The Federal Reserve Funds Rate (Fed Funds Rate) is the interest rate that banks charge other banks for lending them money from their reserve balances on an overnight basis. By law, banks must maintain a reserve equal to a certain percentage of their deposits in an account at a Federal Reserve bank. Any money in their reserve that exceeds the required level is available for lending to other banks that might have a shortfall.
The chart below tracks the Fed Funds rate and US recessions since 1954:
We notice some very important things from the above chart:
- The Fed Funds Rate has been on a definite, persistent decreasing trend since 1982, shown by the red box.
- The effects of aggressive quantitative easing pushed the Fed Funds Rate to near zero for 7 years from December 2008 to December 2015
- In 9 of 12 cases, when the Fed finally lowers rates in a tightening cycle, recession already is, or shortly will be, upon us.
Economists use the federal funds rate in many economic models, but since it hit zero, and monetary policy entered “zero lower bound”, it stopped proving useful and even broke many of the models. For seven years, the rate hardly moved at all and therefore had no utility in providing additional information to any quantitative models.
In fact, this unprecedented situation was used as an argument from the “this time is really different” camp for all manner of economic proclamations such as why the yield curve is no longer valid as a recession predictor and so forth.
The “zero lower bound” created other problems too. For example, when trying to examine the current tightening cycle in relation to past ones, to try and gauge if we are due a easing cycle, the seven years of near zero rates leaves an uneasy feeling about reading anything into the comparisons. The chart below shows the current tightening cycle as being rather mediocre compared to past examples, suggesting that we have quite a bit of tightening headroom left:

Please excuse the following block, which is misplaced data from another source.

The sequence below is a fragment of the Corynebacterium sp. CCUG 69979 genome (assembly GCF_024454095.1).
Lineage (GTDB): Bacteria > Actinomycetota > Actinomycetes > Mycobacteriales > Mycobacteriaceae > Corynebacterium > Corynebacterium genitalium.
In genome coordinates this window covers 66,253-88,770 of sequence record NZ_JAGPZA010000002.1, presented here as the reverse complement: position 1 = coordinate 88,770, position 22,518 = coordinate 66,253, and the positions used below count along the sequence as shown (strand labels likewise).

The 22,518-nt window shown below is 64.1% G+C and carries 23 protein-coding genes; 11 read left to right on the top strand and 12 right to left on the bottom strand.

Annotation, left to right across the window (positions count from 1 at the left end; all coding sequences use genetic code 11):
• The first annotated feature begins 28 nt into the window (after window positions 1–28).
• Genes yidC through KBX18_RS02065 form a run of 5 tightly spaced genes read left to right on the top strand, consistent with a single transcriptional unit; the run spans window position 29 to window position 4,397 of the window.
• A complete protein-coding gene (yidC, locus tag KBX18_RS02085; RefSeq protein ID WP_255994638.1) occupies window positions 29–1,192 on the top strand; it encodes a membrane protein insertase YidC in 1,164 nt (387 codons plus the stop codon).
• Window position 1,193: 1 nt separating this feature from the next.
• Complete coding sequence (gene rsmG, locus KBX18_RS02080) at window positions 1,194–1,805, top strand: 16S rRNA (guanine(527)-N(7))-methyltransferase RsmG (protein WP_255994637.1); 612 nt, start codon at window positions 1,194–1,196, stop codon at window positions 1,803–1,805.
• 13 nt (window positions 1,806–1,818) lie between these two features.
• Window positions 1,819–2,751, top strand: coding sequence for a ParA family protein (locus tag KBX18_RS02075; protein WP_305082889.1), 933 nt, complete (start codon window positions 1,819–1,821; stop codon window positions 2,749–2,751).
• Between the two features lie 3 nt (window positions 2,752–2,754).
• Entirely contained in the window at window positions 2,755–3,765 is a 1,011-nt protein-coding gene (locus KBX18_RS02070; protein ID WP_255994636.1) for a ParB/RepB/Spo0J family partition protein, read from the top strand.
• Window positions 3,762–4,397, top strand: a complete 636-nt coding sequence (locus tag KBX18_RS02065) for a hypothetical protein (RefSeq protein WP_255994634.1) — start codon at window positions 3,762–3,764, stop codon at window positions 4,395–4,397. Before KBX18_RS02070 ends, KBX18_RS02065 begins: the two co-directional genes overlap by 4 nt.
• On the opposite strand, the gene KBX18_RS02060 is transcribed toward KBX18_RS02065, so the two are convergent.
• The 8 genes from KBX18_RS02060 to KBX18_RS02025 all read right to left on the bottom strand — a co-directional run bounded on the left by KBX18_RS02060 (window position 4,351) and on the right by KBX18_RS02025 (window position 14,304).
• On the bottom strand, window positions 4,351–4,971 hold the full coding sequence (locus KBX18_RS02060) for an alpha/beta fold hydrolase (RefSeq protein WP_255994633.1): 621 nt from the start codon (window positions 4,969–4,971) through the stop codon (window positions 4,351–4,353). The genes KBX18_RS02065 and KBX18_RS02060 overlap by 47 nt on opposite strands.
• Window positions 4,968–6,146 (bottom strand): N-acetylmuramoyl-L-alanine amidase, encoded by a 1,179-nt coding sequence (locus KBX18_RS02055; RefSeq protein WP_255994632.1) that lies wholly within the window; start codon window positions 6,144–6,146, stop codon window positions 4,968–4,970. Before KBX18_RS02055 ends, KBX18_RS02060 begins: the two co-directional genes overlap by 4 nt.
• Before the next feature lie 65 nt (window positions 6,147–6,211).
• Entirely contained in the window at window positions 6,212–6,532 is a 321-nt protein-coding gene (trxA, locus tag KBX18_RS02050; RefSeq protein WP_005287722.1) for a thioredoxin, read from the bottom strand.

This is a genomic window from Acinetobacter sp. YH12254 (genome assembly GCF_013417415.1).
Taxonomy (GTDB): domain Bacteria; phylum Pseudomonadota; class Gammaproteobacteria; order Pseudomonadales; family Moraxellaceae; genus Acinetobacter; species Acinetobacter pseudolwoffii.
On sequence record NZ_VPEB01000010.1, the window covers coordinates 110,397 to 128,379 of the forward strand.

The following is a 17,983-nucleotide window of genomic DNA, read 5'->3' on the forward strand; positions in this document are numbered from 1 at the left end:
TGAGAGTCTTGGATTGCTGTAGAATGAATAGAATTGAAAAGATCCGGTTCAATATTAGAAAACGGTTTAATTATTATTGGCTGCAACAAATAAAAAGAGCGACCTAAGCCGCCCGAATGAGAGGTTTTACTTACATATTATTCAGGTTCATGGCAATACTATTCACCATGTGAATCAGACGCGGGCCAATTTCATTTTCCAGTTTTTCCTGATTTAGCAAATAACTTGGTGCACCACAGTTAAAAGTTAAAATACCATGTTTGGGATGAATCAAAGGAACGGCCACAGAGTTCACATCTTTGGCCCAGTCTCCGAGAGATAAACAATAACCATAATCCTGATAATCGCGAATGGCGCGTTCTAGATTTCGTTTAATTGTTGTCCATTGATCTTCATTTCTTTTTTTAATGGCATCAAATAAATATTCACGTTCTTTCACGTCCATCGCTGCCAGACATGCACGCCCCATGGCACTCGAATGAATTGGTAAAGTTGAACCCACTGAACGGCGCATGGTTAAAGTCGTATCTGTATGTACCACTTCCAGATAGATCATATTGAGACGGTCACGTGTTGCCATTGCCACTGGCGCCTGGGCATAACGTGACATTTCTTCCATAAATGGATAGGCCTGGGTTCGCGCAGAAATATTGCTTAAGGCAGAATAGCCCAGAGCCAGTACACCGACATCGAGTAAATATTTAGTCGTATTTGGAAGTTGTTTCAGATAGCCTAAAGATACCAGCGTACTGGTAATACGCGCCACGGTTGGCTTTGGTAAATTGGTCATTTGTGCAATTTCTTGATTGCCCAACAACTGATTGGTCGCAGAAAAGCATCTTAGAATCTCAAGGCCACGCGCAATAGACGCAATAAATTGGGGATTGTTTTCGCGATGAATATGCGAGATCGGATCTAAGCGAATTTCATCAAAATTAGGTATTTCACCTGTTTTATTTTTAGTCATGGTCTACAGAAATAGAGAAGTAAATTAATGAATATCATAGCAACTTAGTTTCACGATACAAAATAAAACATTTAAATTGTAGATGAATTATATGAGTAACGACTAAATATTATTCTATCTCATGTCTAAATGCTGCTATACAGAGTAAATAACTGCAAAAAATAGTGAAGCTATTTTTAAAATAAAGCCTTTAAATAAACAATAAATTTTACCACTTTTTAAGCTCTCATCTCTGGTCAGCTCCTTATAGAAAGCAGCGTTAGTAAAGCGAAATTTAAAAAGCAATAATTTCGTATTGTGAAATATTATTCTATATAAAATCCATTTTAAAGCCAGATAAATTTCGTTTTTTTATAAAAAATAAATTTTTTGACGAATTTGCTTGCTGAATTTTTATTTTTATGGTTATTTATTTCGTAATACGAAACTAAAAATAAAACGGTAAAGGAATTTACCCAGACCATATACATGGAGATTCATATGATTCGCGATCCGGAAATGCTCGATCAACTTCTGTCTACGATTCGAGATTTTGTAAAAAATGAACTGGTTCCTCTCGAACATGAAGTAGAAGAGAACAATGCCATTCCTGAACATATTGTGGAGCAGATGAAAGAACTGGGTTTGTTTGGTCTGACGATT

There are two ways we can cater for this “zero bound” issue to allow us to still use the old economic models and comparison methods. The “De-trended Fed Rate” and the more sophisticated “Shadow Fed Rate”.
1. The de-trended Fed Funds Rate
We observed in the previous section that the Fed Funds Rate has been on a persistent downward trend since 1982:
We can de-trend the Fed Funds Rate around its linear regression trend line since 1982 as shown below, where remarkably, we are exactly at the +2 standard deviations point:
Apart from the deviation from mean method described above, we can also do an absolute like-for-like comparison of the current rate rise to past ones:
These two comparisons using the de-trended Fed Funds rate clearly show a far different picture in terms of the current tightening cycle than the traditional comparison made four charts back. It is quite possible that the majority of market participants are underestimating the extent and duration of the current rate-tightening cycle. Clearly one could now deduce that we are indeed “overdue” a fed funds rate decrease, or a new easing cycle!
2. The “Shadow” Fed Funds Rate